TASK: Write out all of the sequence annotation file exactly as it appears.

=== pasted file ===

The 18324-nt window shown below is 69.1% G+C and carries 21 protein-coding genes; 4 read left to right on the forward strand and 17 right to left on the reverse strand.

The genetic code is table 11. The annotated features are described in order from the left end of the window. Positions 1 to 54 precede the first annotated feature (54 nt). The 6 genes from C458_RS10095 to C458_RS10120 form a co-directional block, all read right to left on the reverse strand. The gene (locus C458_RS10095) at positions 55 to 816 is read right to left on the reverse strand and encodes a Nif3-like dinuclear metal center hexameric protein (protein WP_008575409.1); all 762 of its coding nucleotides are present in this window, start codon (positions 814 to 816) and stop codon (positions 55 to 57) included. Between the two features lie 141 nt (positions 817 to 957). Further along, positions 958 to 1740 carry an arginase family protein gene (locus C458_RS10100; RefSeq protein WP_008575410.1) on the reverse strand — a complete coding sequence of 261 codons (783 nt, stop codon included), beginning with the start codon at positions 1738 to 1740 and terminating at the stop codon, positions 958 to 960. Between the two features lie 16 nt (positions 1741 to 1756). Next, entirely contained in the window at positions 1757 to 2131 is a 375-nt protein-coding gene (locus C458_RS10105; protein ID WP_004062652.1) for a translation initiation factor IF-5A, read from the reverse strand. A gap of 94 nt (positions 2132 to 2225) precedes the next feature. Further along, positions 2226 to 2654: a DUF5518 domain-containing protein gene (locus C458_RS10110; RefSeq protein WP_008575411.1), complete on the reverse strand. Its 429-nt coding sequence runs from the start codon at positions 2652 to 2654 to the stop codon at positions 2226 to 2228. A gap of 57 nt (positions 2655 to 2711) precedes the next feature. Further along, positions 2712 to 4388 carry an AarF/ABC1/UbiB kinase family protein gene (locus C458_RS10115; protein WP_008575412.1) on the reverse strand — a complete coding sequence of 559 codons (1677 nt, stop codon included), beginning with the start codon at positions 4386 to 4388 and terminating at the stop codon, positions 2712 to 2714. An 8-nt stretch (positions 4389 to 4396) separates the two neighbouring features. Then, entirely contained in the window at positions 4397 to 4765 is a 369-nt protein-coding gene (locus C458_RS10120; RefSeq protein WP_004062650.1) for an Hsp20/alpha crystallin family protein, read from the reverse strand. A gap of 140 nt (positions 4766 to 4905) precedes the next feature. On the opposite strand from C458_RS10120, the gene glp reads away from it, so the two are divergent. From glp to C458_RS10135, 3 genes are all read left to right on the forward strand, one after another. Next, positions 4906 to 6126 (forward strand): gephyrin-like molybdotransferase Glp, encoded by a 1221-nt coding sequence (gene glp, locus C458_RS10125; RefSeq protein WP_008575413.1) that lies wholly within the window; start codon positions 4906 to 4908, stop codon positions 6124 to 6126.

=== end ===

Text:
The 18324-nt window shown below is 69.1% G+C and carries 21 protein-coding genes; 4 read left to right on the forward strand and 17 right to left on the reverse strand.

The genetic code is table 11. The annotated features are described in order from the left end of the window. Positions 1 to 54 precede the first annotated feature (54 nt). The 6 genes from C458_RS10095 to C458_RS10120 form a co-directional block, all read right to left on the reverse strand. The gene (locus C458_RS10095) at positions 55 to 816 is read right to left on the reverse strand and encodes a Nif3-like dinuclear metal center hexameric protein (protein WP_008575409.1); all 762 of its coding nucleotides are present in this window, start codon (positions 814 to 816) and stop codon (positions 55 to 57) included. Between the two features lie 141 nt (positions 817 to 957). Further along, positions 958 to 1740 carry an arginase family protein gene (locus C458_RS10100; RefSeq protein WP_008575410.1) on the reverse strand — a complete coding sequence of 261 codons (783 nt, stop codon included), beginning with the start codon at positions 1738 to 1740 and terminating at the stop codon, positions 958 to 960. Between the two features lie 16 nt (positions 1741 to 1756). Next, entirely contained in the window at positions 1757 to 2131 is a 375-nt protein-coding gene (locus C458_RS10105; protein ID WP_004062652.1) for a translation initiation factor IF-5A, read from the reverse strand. A gap of 94 nt (positions 2132 to 2225) precedes the next feature. Further along, positions 2226 to 2654: a DUF5518 domain-containing protein gene (locus C458_RS10110; RefSeq protein WP_008575411.1), complete on the reverse strand. Its 429-nt coding sequence runs from the start codon at positions 2652 to 2654 to the stop codon at positions 2226 to 2228. A gap of 57 nt (positions 2655 to 2711) precedes the next feature. Further along, positions 2712 to 4388 carry an AarF/ABC1/UbiB kinase family protein gene (locus C458_RS10115; protein WP_008575412.1) on the reverse strand — a complete coding sequence of 559 codons (1677 nt, stop codon included), beginning with the start codon at positions 4386 to 4388 and terminating at the stop codon, positions 2712 to 2714. An 8-nt stretch (positions 4389 to 4396) separates the two neighbouring features. Then, entirely contained in the window at positions 4397 to 4765 is a 369-nt protein-coding gene (locus C458_RS10120; RefSeq protein WP_004062650.1) for an Hsp20/alpha crystallin family protein, read from the reverse strand. A gap of 140 nt (positions 4766 to 4905) precedes the next feature. On the opposite strand from C458_RS10120, the gene glp reads away from it, so the two are divergent. From glp to C458_RS10135, 3 genes are all read left to right on the forward strand, one after another. Next, positions 4906 to 6126 (forward strand): gephyrin-like molybdotransferase Glp, encoded by a 1221-nt coding sequence (gene glp, locus C458_RS10125; RefSeq protein WP_008575413.1) that lies wholly within the window; start codon positions 4906 to 4908, stop codon positions 6124 to 6126.